Address: 1 Buckingham Gate, London SW1E 6AF, England.
Style & character
No other luxury London hotel can rival the rags-to-riches story that frames this formidable five-star. In Elizabethan times, a distant relation of Anne Boleyn established it as an almhouse for the poor. The 19th century saw military-man-turned-architect Major Charles Pawley transform it into a pied-à-terre for nobility. By the turn of the next century, history was being made in its conspiratorially echoey marble corridors and wood-cladded rooms: it is said that Winston Churchill would discuss matters of state here while swilling a glass of claret and sucking on a Havana cigar.
Much of its original architecture remains. All of the hotel buildings are arranged around a central courtyard where wafish nymphs hold up the neoclassical pediments; and grim-eyed satyrs support the archway-fringed balconies. Part of the brickwork is tiled with a startling Shamrock-green glaze, and there’s a wonderful outdoor frieze carved from the brickwork depicting Shakespeare plays.
Expect interiors with pizzazz — from the Kona dining room with peacock wallpaper and mosaic-print floors, to the lounge with gold textured walls and bowls of hot pink flowers strewn about. You are also compelled to slow down through the hallways here, which host 19th-century society oil paintings by Belfast-born Sir John Lavery — think gentlemen with stiff collars, and ladies with doe eyes and oversized hats.
Service & facilities
Service is confident. The female members of the team float around in silk neck scarves, and the men stride through the corridors in suits tailored on Jermyn Street. Their manner is exuberantly friendly, without the simulated sycophantry that plagues many five stars.
Facilities include three restaurants, a spa with steam room and sauna, a gym, a business centre, a private off-street entrance and a lounge. The library, with its soft grey furnishings and collection of antique compasses and globes, is a wonderful place to linger with a book. If you’ve neglected to bring your own, choices here range from Angolan histories to a guide to the gardens at Buckingham Palace.
This is a suites-only hotel. All are spacious, with affection for contrasting textures, and colourful but considered interior design. Think cherry-pink walls, silver leather bedheads, artisan rugs, and fleshy, expensive silks. There are nods to British designers — bespoke furniture by Thomas Interiors, and quirky lamp fixtures by a Birmingham-based family business called Chad Lighting.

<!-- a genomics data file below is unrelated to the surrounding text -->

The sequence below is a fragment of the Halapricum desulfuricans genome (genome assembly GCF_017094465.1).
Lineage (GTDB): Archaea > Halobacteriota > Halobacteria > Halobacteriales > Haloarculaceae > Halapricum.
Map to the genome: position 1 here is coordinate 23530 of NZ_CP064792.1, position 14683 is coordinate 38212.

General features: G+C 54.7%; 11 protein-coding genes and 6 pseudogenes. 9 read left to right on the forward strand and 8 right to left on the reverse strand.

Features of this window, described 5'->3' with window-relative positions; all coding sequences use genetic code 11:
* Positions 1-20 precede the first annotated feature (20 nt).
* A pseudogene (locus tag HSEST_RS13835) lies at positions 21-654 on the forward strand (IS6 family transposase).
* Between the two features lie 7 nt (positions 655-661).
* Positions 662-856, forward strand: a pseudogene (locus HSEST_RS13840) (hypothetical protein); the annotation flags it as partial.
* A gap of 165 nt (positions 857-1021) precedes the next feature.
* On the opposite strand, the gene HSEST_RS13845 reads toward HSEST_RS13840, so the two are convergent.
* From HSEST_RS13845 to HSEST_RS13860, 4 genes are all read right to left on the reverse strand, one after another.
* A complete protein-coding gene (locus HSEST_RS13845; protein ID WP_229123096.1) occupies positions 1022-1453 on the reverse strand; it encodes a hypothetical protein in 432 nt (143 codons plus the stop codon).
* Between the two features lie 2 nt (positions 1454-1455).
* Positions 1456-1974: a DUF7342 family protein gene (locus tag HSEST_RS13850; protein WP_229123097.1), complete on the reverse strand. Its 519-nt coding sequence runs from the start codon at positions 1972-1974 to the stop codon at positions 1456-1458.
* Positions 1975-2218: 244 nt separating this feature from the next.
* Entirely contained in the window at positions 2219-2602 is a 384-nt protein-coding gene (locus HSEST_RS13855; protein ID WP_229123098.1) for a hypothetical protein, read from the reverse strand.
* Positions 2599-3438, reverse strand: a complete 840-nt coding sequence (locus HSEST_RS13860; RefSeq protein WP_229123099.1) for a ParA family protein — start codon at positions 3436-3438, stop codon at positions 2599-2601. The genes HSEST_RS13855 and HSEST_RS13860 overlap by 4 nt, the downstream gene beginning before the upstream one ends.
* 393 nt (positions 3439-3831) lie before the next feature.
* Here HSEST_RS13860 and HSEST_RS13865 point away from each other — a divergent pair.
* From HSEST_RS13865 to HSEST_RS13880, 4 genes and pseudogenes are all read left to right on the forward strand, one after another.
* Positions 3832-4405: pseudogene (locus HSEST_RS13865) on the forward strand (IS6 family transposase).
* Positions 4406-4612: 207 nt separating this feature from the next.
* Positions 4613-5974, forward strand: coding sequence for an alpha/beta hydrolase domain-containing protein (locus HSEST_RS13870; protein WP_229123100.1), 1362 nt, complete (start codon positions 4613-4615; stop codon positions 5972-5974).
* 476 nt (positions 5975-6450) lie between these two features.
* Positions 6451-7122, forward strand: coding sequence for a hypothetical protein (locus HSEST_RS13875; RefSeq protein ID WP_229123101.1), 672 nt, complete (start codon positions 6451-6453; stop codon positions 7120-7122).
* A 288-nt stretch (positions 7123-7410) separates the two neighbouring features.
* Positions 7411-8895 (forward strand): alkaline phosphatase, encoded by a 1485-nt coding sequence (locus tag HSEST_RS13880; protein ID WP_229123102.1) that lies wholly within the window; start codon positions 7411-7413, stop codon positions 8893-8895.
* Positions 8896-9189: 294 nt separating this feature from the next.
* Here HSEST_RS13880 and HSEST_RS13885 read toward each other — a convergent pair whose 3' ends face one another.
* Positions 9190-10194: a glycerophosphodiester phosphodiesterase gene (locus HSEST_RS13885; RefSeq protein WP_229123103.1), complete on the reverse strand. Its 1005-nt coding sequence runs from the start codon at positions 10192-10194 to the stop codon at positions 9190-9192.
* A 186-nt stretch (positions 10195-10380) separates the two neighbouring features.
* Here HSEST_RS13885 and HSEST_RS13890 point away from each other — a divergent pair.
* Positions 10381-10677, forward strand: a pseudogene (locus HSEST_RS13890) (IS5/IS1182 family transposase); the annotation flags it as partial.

They feature kitchens, which are all state-of-the-art, with coffee machines, ovens and hobs. A microwave would have been handy, but I appreciated the full stock of Tetley tea (the hotel is owned by Indian Tata Group after all), and two bottles of fresh milk in the fridge.
Food & drink
Is this home to the best Indian restaurant in London? The seafood tasting menu at Michelin-starred Quilon was the culinary equivalent of romping through a glowing spice field on a fish-bloated stretch of Indian coast. The spicy broth, swimming with shards of coriander and plump scallops, had me in an aromatic stupor. The two gutsy main flavours in the lobster dish — butter pepper and garlic — played tag with each other in the mouth. Biryani often collapses into an ingrediential free-for-all, but the seafood offering here had a terse, instrumental minimalism that would make Ernest Hemingway proud — no one element was gratuitous, from the al dente beans that provided a haven of coolness in a bowl crackling with spice, to the supersized prawns that delivered the main goods, and the pomegranate seeds that gave sweetness and crunch.
Breakfast is a high-end affair to which the men wear chinos and the women sport ruthlessly-engineered flyaway hair. À la carte options include the usual, but also Loch Fyne kippers, pancakes and waffles, and an Indian ‘dish of the day’.
Access for guests with disabilities?
One adapted suite.
The complimentary Kids @ Taj program includes free goodie bags on arrival, special child amenities in the room (such as miniature slippers and robes), and cookies with marshmallows and hot chocolate at bedtime.
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